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The Quinnipiac Chronicle

The Student News Site of Quinnipiac University

The Quinnipiac Chronicle

The Student News Site of Quinnipiac University

The Quinnipiac Chronicle

Former basketball player wins business plan competition

Graduate student and former men’s basketball player Garvey Young has found a way to combine his interest in business and his love for sports. Young developed a social branding website called DraftSpot, which makes the athletic recruitment process more efficient by connecting athletes and coaches.

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On April 12, Young won the $5,000 first prize in the School of Business’ Business Plan Competition for DraftSpot, which is currently in its pre-launch phase.

 The projects in the Business Plan Competition are judged on the viability of the business and the passion of the students, according to David Tomczyk, assistant professor in the Department of Entrepreneurship and Strategy, who advised the judges in the competition.

DraftSpot takes advantage of recent NCAA rules that allow coaches and athletes to communicate, Tomczyk said.

 “There’s no other service out there right now that actually does that and so he is using the most recent rulings,” he said. “He’s keeping up to date with all that and he’s allowing players to create a personal brand.It allows people to build up, not only their brand, but also a following.”

 Young’s enthusiasm for his idea shone through when he presented his plan to the judges and was one of the reasons he won, Tomczyk said.

 “He did a really solid presentation,” Tomcyzk said. “You can tell that he’s really passionate about this, largely because he’s an athlete himself, so this is something that’s really near and dear to his heart.”

 As a student-athlete, Young has experienced some issues with the athletic recruitment process that he believes DraftSpot solves.

 “I’ve noticed that a lot of talented athletes never get to make it to the next level because of the lack of exposure and I’ve noticed that a lot of coaches often are very talented at finding talent, but often need to work on connecting with their athletes,” Young said. “I think [DraftSpot] is a product that is very needed and fixes a very significant problem in the recruitment.”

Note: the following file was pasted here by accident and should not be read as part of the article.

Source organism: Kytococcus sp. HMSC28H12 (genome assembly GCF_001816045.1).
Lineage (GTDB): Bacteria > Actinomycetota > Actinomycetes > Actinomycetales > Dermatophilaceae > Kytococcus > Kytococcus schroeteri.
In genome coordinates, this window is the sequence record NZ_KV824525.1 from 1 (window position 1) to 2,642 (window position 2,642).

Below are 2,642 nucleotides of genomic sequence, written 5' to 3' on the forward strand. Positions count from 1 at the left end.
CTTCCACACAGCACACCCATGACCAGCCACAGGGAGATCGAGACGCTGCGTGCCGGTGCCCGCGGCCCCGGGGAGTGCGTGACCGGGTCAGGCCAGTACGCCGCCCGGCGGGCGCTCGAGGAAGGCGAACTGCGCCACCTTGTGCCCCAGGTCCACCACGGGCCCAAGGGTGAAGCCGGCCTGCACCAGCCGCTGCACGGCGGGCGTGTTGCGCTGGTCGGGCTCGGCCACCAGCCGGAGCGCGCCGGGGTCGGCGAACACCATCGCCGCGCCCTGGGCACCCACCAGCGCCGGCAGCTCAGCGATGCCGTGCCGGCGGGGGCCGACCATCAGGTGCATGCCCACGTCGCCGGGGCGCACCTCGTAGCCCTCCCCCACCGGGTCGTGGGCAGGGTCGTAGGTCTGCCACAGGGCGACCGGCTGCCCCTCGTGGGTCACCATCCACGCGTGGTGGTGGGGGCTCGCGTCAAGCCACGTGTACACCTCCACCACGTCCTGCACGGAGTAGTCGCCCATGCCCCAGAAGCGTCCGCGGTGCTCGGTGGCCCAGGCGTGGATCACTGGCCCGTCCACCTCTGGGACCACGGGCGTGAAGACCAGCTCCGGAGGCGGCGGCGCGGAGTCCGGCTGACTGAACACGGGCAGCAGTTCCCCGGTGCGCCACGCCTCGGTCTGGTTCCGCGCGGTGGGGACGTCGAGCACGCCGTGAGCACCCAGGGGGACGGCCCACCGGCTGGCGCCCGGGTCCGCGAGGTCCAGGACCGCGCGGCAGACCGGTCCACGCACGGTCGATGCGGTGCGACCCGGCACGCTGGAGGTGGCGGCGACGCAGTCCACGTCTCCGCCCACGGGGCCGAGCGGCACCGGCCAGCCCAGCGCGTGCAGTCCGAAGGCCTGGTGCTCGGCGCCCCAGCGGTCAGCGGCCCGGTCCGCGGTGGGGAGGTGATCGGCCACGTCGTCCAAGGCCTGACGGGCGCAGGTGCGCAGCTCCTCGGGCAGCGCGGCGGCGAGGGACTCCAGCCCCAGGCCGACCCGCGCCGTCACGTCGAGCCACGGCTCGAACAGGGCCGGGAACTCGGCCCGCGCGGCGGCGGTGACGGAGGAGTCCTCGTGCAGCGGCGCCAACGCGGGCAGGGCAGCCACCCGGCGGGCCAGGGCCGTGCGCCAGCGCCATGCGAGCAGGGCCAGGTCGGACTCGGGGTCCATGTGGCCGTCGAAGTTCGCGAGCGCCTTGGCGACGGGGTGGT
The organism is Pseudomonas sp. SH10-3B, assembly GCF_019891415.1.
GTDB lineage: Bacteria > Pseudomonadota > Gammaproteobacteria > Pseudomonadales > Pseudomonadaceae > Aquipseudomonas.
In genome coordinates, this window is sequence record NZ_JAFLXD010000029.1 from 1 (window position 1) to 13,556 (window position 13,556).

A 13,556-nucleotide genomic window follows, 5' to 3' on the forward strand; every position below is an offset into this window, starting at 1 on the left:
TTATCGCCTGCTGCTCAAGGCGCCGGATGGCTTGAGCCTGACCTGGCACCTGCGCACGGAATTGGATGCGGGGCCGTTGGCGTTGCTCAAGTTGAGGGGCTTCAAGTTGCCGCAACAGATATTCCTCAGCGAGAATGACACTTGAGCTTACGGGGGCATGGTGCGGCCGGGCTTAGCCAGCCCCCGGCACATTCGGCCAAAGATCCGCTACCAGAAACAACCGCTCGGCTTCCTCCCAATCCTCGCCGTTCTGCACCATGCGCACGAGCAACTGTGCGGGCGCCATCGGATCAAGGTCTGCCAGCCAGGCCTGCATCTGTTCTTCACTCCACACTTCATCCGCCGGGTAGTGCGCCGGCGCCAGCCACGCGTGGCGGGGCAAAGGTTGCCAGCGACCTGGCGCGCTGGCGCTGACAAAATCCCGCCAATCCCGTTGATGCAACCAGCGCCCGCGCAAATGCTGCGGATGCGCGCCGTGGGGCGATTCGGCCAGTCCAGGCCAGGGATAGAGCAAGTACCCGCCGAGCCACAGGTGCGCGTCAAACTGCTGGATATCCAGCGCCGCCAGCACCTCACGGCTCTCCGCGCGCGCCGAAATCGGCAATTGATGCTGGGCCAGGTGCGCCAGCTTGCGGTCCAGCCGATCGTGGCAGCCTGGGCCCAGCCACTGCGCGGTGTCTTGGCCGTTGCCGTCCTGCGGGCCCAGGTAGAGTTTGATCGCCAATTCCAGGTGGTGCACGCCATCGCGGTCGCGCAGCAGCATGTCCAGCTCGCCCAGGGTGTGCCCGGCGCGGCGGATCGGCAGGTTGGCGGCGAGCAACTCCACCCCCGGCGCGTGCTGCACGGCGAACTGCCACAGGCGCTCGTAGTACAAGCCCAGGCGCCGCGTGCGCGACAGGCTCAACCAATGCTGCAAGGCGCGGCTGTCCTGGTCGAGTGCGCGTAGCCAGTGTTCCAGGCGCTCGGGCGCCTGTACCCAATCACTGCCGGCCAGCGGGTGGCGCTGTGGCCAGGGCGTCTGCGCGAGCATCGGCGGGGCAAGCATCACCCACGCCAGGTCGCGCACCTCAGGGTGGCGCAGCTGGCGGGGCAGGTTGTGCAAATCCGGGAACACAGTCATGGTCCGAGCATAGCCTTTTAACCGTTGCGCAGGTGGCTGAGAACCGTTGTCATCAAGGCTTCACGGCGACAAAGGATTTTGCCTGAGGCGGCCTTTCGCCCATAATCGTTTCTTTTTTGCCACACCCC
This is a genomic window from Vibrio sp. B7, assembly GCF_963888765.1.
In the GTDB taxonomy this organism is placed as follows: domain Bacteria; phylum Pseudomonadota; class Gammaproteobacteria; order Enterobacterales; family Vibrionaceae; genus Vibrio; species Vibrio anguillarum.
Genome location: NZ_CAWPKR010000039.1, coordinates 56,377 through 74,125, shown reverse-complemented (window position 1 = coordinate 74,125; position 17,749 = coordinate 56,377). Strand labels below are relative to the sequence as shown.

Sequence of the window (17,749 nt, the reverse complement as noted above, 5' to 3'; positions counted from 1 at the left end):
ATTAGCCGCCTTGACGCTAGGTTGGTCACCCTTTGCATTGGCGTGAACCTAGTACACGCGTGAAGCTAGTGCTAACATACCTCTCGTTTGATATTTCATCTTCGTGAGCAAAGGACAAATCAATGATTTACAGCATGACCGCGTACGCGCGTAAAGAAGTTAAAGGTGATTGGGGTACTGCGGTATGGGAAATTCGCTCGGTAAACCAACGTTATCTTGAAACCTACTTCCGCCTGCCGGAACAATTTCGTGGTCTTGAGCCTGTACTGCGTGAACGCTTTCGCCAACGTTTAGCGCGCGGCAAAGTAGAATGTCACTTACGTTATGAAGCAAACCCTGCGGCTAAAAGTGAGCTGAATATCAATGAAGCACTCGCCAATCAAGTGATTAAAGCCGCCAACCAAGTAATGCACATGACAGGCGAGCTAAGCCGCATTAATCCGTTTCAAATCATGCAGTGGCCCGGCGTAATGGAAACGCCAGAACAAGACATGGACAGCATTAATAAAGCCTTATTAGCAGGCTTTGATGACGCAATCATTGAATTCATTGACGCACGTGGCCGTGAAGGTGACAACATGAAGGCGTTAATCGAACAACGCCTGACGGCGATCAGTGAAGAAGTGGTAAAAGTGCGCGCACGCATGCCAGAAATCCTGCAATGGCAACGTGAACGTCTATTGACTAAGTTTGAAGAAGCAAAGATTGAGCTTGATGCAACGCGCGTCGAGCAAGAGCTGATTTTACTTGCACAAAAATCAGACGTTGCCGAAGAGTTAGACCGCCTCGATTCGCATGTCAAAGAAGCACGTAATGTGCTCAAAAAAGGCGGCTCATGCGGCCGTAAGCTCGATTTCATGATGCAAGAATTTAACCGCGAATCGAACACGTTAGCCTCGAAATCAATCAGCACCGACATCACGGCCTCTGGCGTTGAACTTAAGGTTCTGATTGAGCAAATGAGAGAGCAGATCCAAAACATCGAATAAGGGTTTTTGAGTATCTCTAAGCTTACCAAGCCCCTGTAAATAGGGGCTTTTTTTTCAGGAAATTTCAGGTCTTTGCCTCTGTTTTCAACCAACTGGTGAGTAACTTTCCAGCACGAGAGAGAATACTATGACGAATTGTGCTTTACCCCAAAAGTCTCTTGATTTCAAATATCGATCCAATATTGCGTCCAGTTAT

Young first came up with the idea for DraftSpot for a final project in his computer science class in the spring of 2012.

“I kind of had that moment where I realized every experience in my last five years has prepared me to develop this product, the last ten years, my whole sport’s career,” he said. “And everything started to click.”

 Young worked on the business plan for DraftSpot last summer. Then Young took this business plan into his ENT 410 Business Plan Creation class last semester where he worked on the project with his classmates Ethan Rees, Kyle Cook and Diana Hernandez, to compete in the Media Innovation Collaborative Business Plan Competition. The team took first place in this competition, as well, Young said.

 Rees, Hernandez and Cook did not have time to continue with DraftSpot, but Cook said he recognized its potential from the beginning.

 “I knew it was going to be one of the top ideas in the class because of how much [Young] had prepared already,” Cook said. “You could see the passion he had for it. He is a college athlete so he has really good insight, really good connections.”

 However, Young’s basketball career took a downturn when he tore all the ligaments in his ankle during the 2012 basketball season. Young went from scoring an average of 10.3 points per game to an average of 5.3 points per game. Despite this, Young believes these struggles helped him in the long run.

 “I wasn’t allowed to play as much toward the end of the season, but instead I kept slowly progressing with the business plan to the point where I was able to win the competition in the spring,” he said. “My experience after my ankle injury have prepared me for future trials, future situations.”

 Young said that these setbacks will benefit him as he continues to work on DraftSpot while playing basketball with the FIBA International Basketball Federation.

 “I think my ability to learn from [failure] and to not give up after failures have helped me become better at balancing both [basketball and DraftSpot],” he said.

 Young will continue working on DraftSpot, but will take a break in June when he volunteers as a teacher in Ghana. Afterward, Young will prepare DraftSpot for its beta test in the fall where Quinnipiac student athletes will be participating in the beta test.

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